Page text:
By the time we left our lodging in the old neighbourhood of Shiraz, the sun had already been tucked away by the cobalt cloaks of the night. The walls that framed the alleys, though robust during the daytime, had begun to melt into the amorphous state of dreams, and the distinct outline of the buildings which had, so far, delineated against the twilight, blurred into shadows. The pigeons – the beloved pets of the Iranians – were resting after their training flights in the comfort of their nests on the surrounding terraces, and the verses they had been scribbling for hours on sky’s notepad were now dissolved, transformed into memories only to be repeated during the evening’s gentle cooing. There was a hint of cumin wafting in the air as we crossed the medieval-looking streets, and a feeling of tranquillity – the usual serenity of the blue hour – as most people had already receded to their homes. Only an aged lady was sitting since morning on the same stairs: a figure imprinted, like a symbol, in the creases of time.
We headed towards the Musalla Gardens which, for the past 600 years, have been hosting the final resting place of Hāfez (*). For centuries, the site has also incorporated one of Shiraz’ most famous cemeteries; however, it is the love of the thousands of people who have come to pray next to Hāfez’ shrine, the poems they have recited, and the tears they have shed that have ultimately sanctified this ground.
As we approached the entrance to the garden, we were greeted by an old man who, seated on a shabby plastic chair, was distributing smiles and colourful paper cards. His shirt pocket was stuffed with even more papers, and two small parrots, a white and a green one, were perched on his left hand, their beaks often engaged in what we, humans, enjoy interpreting as kissing. Now and again, the birds, nudged by a subtle movement of their owner’s hand, would single out a paper from the bundle, which would then be offered to the passersby. Following the same process, a verse written in Farsi against a pinkish background found its way into my palm – a tangible vibration of a thought and sentiment that had been born in days of yore.
Like most Iranian gardens, the Musalla Gardens – a pleasure ground often featured in Hāfez’ poetry – include ponds, tall trees for protection against the wind or sun, flowerbeds of alluring varieties, and citrus groves whose blossoms in springtime add a heavenly touch – a fragrance of angelic origins – in the ambience of the sanctuary. Unlike other similar areas, though, this one is also embroidered with verses of Hāfez, bestowed with care in every corner (often in the exact locations mentioned in Hāfez’ poems), offering lines of protection or inspiration to the thousands of pilgrims who visit the mausoleum in a quest for spiritual advice or inner peace.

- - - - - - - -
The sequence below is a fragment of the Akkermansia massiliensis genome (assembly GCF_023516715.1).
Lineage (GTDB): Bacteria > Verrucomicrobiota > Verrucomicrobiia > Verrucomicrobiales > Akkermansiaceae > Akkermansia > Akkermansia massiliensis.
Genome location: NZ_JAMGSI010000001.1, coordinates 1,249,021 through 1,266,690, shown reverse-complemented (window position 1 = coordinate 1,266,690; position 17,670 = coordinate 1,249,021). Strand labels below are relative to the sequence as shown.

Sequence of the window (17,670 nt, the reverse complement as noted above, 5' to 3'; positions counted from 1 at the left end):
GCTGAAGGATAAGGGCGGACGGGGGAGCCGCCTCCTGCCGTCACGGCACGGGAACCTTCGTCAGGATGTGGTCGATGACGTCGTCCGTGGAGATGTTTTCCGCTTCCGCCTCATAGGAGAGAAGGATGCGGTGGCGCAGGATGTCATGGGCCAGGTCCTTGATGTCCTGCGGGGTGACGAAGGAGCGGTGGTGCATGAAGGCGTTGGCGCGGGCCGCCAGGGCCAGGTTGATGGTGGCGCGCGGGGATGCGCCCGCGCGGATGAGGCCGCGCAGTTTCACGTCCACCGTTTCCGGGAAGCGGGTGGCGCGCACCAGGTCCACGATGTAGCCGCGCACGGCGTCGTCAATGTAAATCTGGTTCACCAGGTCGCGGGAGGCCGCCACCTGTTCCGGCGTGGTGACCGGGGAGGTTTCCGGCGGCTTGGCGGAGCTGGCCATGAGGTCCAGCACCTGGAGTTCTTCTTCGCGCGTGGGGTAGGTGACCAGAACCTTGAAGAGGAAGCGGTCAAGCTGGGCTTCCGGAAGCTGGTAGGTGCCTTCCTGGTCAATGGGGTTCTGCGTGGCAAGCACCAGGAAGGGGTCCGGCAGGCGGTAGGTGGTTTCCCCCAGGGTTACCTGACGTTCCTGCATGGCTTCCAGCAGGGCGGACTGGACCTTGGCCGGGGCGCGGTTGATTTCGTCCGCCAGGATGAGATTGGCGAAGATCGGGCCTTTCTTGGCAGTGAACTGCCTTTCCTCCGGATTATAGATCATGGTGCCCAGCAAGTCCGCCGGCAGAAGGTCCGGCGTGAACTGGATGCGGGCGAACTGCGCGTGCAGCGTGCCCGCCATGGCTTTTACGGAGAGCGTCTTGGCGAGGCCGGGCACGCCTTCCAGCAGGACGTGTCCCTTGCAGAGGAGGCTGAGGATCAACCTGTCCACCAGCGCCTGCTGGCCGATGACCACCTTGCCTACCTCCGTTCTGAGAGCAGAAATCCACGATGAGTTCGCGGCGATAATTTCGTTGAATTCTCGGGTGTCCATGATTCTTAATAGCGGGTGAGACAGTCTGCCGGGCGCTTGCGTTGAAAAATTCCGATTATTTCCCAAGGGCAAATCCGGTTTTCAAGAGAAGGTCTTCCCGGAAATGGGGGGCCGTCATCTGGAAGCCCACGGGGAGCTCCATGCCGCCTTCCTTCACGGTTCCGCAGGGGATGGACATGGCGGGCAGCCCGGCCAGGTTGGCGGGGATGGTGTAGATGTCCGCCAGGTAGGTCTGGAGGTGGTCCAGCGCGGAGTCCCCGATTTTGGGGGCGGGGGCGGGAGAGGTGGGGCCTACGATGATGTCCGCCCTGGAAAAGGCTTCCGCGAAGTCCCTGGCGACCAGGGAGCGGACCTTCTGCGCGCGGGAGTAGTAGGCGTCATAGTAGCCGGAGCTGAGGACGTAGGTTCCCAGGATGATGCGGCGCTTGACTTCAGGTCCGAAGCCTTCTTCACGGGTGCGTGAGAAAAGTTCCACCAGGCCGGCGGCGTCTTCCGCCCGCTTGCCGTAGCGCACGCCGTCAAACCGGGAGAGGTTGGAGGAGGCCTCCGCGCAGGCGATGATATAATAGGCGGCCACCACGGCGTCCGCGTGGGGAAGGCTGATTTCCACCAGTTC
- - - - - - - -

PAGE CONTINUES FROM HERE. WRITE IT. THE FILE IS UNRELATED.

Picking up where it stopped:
The first structures erected to commemorate the cherished Iranian poet were rather modest; yet, they resisted the ruthlessness of time, remaining, for 300 years, under the protection of the various rulers who believed that the constructions were based on omens found in the poet’s work. The Hāfezieh – the memorial which rises at the end of the entrance pathway and separates the orange groves from the shrines – was initially built in 1773. Until today, the vaulted hall, modified, enlarged, and with the verses of Hāfez engraved on its columns, welcomes, like a courteous host, the visitors that congregate to the premises. The mausoleum, on the other hand, is a much more modern construction (**) and comprises of an open pavilion encircled by eight columns and a mosaic tiled dome that resembles the shape of a dervish’s hat.
We walked towards the tomb and, as the night settled comfortably, the paths surrounding the shrine got increasingly busier. A small group chose a quiet corner and performed the ritual of the evening prayer, foreheads tapping the ground, sharing hopes and fears with the deity that has been, from time immemorial, the Mother of Gods. Others, alone or with friends, were chanting mantras or recited Hāfez’ poems, the overall murmur creating a hum that echoed the OM-sound of the universe. Copies of the Divān(***) emerged out of bags and were opened at a random page, their owners reading, with misty eyes, the lines that were meant to be received as an answer to a prayer. Ultimately, everybody would stand for a long while under the dome and, with fingers reaching towards the alabaster tombstone, they would engage in a silent conversation with the poet, asking for guidance and receiving – according to many confessions – the purest essence of love.
Hāfez is not merely a poet. Described by Emerson as “a poet for poets” and by Goethe as a poet who “has no peer,” Hāfez’ ghazals (lyrical poems) have been, for centuries, a boundless source of inspiration. The Persian heart, already vulnerable to the melodic nature of poetry and inclined to use it to express any range of feelings, has found in Hāfez the personification of the nation’s soul: the eternal father-figure who, through tenderness and love, can bridge the gap between divinity and the physical world. Even today, most Iranians have in their homes a copy of the Divān next to the Holy Quran, and the poems, often chosen randomly in a moment of need, are perceived to be part of an intimate dialogue with the poet himself. During Nowruz (the Iranian New Year) or the Winter Solstice, family and friends gather together, and, besides the traditional feast or the exchange of gifts, they recite some of Hāfez’ poems, many of which are known by heart and are used as proverbs or predictions for the future.
“I am a hole in a flute that the Christ’s breath
moves through – listen to this music.”
Verses by Hāfez
Original Post Found: